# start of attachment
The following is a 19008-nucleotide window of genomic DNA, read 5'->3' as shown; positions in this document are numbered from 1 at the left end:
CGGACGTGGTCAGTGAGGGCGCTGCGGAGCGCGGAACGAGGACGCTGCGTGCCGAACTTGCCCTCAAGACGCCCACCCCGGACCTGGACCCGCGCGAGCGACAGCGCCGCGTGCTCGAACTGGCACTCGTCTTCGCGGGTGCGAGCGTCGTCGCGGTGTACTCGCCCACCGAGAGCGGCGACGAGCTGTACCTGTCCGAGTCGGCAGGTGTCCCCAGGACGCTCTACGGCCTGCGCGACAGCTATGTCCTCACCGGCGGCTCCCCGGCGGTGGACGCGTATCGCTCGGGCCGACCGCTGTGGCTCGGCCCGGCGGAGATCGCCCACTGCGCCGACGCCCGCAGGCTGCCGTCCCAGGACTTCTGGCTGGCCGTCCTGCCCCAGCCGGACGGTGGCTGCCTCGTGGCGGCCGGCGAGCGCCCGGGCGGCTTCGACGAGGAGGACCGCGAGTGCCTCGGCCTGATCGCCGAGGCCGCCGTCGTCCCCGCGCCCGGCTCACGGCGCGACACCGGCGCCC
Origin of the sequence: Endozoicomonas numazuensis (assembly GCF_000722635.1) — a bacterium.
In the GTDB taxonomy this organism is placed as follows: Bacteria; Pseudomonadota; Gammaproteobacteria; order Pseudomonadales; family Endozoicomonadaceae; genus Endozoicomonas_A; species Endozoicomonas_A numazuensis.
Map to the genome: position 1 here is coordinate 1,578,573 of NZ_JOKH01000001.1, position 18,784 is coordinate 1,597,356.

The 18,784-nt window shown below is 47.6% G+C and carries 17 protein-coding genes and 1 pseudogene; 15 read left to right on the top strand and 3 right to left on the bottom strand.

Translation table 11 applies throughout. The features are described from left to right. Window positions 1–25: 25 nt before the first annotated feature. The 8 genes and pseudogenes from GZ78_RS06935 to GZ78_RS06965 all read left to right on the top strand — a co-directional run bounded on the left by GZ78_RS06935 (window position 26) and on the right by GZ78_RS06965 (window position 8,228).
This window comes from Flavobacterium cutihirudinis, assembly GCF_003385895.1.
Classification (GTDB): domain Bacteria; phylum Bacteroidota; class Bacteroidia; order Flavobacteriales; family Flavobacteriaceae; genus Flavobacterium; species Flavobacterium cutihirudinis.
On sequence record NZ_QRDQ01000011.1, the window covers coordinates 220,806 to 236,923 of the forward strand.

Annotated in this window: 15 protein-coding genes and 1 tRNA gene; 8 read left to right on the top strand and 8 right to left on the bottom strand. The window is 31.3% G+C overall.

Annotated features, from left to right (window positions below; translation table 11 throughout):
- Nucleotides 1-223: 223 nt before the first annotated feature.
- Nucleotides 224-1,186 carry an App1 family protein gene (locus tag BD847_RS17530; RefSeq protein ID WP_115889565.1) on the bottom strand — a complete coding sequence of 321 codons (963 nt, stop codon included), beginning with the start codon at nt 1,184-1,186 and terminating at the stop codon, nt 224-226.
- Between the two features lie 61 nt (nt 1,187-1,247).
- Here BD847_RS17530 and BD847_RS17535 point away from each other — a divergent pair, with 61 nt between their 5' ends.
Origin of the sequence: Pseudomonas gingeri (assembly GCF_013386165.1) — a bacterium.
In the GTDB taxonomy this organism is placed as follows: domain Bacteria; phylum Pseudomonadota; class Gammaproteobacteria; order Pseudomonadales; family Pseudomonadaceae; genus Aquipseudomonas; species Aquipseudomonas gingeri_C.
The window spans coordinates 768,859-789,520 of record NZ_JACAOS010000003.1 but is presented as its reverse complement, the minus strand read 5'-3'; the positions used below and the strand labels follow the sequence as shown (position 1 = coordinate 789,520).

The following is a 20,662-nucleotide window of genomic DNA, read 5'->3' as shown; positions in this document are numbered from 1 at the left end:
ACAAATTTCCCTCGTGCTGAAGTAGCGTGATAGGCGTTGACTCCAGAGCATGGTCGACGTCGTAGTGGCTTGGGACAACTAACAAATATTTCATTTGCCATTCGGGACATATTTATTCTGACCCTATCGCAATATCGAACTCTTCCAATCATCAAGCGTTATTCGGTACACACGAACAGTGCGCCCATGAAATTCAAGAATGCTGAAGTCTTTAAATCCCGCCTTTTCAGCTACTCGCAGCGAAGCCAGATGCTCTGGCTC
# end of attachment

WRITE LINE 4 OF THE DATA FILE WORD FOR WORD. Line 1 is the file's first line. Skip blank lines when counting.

In the GTDB taxonomy this organism is placed as follows: Bacteria; Pseudomonadota; Gammaproteobacteria; order Pseudomonadales; family Endozoicomonadaceae; genus Endozoicomonas_A; species Endozoicomonas_A numazuensis.